Harriet Hanako Hanzawa/Kondo’s Instructions for War
By Dwight Kondo
by Dwight Kondo
Puna, Hawaiian Kingdom
My mother’s instruction, as my father and she waited with me at Honolulu International Airport, was simple though incongruent with sending a son to War. As the other soldiers began to line up to board, she broke her silence and seemed to search with teary eyes for a message that would protect and bring me home safely from Vietnam. I had volunteered to go.
She then became momentarily stern. Seriousness veiled her fears and she gave me her orders in a tone she might have used when I was leaving home as a child to visit and stay with a significant aunt. I was her first and only to go to War.
Mother’s instructions, as I think back now, were profound. Perhaps, if more mothers had given the same instructions to soldier/sons over the last 10,000 years, things would not be as they are today.
Breaking the silence she turned abruptly to me as other soldiers began shuffling past. This was her transmission:
DON’T KILL ANYONE.
DON’T GET KILLED.
And finally, spoken as a wizen Nisei daughter of the War years with the US Fleet in Pearl Harbor:
And…DON’T DO ANYTHING DIRTY!
I realized when I arrived ‘In Country’ and looked around a bit, Mother meant for me to stay out of the brothels so common to War. During her War, her family lived on School Street less than a thousand feet mauka up Nu’uanu Stream from the brothels of Smith and Pauahi Streets in Chinatown and infamous Hotel Street. Mother told me that the girls who served there, especially the Japanese ones, pitifully, were referred to as Kamikazis
When I got my ‘boonies hat’ I took it to the seamstress at Long Binh and had her embroider a title from Three Dog Night: MAMA TOLD ME NOT TO COME.
I never realized its double meaning.
My father, that night mostly quiet, stepped forward, shook my hand and advised me to take care of myself and said, “Good Luck”. I boarded the chartered United Airlines jet full of soldiers. I wondered, as no doubt all the others on board, how many of us would be coming home in a year. There seemed no friendships starting here and, aside from the kindness of the older stewardesses, it was a quiet and introspective flight. Bewildered. In less than a day, the doors of the jet opened up to the blast of the tropical heat of Ton Son Nhut Airport, Saigon. We had each come alone to Vietnam to experience the mystery of War. In some 364 days, we each had to go back home alone, if at all.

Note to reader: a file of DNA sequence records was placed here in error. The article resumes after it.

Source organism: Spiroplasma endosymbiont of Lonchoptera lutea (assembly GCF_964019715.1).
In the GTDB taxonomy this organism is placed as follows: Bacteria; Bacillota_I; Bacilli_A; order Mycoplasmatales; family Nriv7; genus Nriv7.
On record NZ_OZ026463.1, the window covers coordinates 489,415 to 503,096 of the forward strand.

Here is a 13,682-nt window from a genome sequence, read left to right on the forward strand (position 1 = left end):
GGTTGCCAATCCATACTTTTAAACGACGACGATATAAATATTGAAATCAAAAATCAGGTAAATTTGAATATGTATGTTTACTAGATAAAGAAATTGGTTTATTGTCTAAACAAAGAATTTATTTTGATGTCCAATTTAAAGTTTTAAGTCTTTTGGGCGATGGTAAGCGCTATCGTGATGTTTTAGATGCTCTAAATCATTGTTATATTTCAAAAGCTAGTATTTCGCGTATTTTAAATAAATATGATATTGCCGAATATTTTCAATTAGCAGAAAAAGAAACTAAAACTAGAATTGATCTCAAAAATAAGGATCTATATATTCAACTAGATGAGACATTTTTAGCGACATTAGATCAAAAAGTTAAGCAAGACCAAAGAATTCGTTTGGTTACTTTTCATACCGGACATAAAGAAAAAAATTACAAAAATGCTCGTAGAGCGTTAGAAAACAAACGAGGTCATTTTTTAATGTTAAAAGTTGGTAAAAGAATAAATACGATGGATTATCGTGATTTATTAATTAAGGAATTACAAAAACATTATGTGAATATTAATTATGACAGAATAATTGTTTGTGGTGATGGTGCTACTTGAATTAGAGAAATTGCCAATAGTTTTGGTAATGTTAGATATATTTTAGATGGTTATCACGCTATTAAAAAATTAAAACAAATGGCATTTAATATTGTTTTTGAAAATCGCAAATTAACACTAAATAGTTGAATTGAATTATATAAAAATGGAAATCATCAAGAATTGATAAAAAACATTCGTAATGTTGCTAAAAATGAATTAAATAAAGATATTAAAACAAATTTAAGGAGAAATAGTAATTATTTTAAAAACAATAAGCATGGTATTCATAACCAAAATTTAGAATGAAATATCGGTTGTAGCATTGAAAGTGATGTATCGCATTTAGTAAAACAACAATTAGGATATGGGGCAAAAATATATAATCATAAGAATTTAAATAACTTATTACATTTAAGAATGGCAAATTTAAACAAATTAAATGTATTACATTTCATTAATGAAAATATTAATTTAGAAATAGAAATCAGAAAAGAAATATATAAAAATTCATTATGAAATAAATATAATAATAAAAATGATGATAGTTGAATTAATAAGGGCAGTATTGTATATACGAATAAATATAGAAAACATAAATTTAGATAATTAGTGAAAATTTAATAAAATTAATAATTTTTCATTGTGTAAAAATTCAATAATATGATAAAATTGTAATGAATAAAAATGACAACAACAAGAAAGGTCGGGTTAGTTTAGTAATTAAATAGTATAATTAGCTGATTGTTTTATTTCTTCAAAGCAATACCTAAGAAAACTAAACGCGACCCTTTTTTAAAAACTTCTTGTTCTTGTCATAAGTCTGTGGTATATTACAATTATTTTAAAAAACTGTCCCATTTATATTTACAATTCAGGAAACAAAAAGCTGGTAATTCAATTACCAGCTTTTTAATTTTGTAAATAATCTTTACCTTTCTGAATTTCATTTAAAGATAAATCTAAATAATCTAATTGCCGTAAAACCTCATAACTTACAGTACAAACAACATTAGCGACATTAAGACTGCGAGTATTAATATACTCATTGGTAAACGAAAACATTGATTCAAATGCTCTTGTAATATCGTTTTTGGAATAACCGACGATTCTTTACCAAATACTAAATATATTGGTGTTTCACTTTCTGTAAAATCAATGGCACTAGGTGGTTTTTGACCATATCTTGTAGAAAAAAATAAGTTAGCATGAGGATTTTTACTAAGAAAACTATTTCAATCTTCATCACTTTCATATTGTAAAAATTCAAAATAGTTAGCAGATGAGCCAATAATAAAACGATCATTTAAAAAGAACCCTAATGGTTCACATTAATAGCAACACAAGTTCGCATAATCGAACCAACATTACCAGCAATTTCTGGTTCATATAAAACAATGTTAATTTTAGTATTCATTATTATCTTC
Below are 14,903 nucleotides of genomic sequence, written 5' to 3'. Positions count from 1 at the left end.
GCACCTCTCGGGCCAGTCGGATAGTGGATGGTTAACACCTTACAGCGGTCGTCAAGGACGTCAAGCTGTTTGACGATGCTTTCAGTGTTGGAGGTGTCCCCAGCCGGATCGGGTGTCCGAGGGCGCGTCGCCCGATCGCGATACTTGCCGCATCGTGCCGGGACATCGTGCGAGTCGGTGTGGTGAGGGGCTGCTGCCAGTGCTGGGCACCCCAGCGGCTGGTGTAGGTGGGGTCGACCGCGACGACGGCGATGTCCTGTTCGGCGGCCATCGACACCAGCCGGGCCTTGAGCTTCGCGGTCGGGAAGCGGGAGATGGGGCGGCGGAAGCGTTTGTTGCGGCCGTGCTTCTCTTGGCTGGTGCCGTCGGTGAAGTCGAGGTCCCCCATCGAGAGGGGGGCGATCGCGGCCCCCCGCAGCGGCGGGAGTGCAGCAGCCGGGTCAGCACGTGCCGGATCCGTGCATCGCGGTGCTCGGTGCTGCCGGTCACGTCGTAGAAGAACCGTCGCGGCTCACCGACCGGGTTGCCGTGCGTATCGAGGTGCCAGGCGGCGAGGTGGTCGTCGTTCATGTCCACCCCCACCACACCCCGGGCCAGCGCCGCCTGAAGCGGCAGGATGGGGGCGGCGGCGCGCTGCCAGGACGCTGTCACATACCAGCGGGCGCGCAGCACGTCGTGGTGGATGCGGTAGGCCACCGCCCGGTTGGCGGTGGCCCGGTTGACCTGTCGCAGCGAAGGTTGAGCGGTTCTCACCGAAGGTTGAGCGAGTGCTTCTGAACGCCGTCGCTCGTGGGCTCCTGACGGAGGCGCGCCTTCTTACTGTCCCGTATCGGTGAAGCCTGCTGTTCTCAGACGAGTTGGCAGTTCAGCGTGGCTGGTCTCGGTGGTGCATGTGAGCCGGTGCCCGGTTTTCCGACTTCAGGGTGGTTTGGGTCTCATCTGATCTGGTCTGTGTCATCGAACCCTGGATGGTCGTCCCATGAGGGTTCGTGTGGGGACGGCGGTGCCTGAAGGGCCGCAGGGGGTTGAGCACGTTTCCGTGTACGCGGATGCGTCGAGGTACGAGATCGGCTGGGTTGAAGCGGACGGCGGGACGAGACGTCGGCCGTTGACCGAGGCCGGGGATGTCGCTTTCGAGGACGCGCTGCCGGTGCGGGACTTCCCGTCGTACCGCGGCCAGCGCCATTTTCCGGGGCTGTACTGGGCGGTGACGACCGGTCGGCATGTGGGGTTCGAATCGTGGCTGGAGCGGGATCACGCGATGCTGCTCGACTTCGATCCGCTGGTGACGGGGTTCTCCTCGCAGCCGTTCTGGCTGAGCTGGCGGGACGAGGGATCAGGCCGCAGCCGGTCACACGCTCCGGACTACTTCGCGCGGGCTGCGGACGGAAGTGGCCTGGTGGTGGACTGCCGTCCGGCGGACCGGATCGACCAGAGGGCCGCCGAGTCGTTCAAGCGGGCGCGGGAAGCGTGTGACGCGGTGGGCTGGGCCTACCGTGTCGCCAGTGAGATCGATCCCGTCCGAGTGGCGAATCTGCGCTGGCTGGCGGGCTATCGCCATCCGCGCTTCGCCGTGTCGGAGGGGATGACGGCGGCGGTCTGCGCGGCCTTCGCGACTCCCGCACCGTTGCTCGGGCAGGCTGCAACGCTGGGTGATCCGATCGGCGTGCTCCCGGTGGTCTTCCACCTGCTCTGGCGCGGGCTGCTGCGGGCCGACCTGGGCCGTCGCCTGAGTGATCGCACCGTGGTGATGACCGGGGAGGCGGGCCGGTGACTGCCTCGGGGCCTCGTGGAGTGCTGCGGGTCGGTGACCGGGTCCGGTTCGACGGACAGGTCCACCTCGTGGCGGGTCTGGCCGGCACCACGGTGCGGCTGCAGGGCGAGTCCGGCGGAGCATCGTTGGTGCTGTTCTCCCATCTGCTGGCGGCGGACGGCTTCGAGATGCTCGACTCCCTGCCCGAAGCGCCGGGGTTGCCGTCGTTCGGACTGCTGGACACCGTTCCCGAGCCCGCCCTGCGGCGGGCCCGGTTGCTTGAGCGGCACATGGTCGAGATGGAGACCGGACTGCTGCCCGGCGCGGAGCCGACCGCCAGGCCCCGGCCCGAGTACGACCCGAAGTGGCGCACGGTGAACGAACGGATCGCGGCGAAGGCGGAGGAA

Legend has it that in War, the seriously wounded or dying cry out to their mothers. I can only imagine that ultimately, the sins and horror of War most deeply offends any mother. More than any other, She has brought forth our lives and patiently taught the toddlers to walk. And when these babies march off to War, I bet she worries most if she will ever hear those footsteps again.
Deep down, more than our warrior machismo dares admit, we know this. If and when we are ever afraid of dying, we know it is She that will be hurt the most.
Mother recently related a conversation she had in the Hawaii Kai Long’s Drugs. While talking to a man in US Army uniform, she related to him that her son had gone to Vietnam. When he asked how I had fared, she said I was unscathed. Then she added that I never really came home, either. The older soldier said, maybe to comfort her to know that as a Mother of a soldier, most of us never do. I believe I would say the same thing, too, if it were me explaining War gently to a Mother.
My mother’s instruction for me in War was Mercy. I am so grateful that I could heed her instructions. When I see her now I know when she reviews Life, if there is such a place, she will not be ashamed of what her child did in times of War. That the child she bore did not become one of the monsters that have too long humiliated us all. That she, as a Mother, had done her duty.